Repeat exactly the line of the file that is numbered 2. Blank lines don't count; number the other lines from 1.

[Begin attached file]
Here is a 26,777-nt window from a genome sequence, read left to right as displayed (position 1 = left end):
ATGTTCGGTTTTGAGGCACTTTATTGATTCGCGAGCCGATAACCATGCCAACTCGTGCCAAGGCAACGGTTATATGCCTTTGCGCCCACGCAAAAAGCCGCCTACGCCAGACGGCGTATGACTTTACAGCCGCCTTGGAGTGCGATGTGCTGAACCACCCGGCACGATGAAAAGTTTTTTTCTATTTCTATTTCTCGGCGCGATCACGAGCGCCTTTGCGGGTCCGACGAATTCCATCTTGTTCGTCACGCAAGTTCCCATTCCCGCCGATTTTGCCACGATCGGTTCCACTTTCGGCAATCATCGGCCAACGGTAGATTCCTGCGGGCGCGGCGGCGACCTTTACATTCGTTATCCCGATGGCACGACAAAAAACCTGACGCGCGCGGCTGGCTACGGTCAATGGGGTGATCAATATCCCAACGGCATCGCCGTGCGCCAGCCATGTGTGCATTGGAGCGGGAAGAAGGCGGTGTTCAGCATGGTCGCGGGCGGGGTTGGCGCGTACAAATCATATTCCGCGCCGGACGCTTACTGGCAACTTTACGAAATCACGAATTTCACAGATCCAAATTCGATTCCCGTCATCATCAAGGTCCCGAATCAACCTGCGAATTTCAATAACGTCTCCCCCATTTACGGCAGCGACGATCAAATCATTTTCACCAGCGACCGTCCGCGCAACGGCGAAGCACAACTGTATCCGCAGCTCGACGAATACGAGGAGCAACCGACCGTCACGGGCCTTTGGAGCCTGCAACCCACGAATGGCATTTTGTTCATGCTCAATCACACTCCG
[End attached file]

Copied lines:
ATGTTCGGTTTTGAGGCACTTTATTGATTCGCGAGCCGATAACCATGCCAACTCGTGCCAAGGCAACGGTTATATGCCTTTGCGCCCACGCAAAAAGCCGCCTACGCCAGACGGCGTATGACTTTACAGCCGCCTTGGAGTGCGATGTGCTGAACCACCCGGCACGATGAAAAGTTTTTTTCTATTTCTATTTCTCGGCGCGATCACGAGCGCCTTTGCGGGTCCGACGAATTCCATCTTGTTCGTCACGCAAGTTCCCATTCCCGCCGATTTTGCCACGATCGGTTCCACTTTCGGCAATCATCGGCCAACGGTAGATTCCTGCGGGCGCGGCGGCGACCTTTACATTCGTTATCCCGATGGCACGACAAAAAACCTGACGCGCGCGGCTGGCTACGGTCAATGGGGTGATCAATATCCCAACGGCATCGCCGTGCGCCAGCCATGTGTGCATTGGAGCGGGAAGAAGGCGGTGTTCAGCATGGTCGCGGGCGGGGTTGGCGCGTACAAATCATATTCCGCGCCGGACGCTTACTGGCAACTTTACGAAATCACGAATTTCACAGATCCAAATTCGATTCCCGTCATCATCAAGGTCCCGAATCAACCTGCGAATTTCAATAACGTCTCCCCCATTTACGGCAGCGACGATCAAATCATTTTCACCAGCGACCGTCCGCGCAACGGCGAAGCACAACTGTATCCGCAGCTCGACGAATACGAGGAGCAACCGACCGTCACGGGCCTTTGGAGCCTGCAACCCACGAATGGCATTTTGTTCATGCTCAATCACACTCCG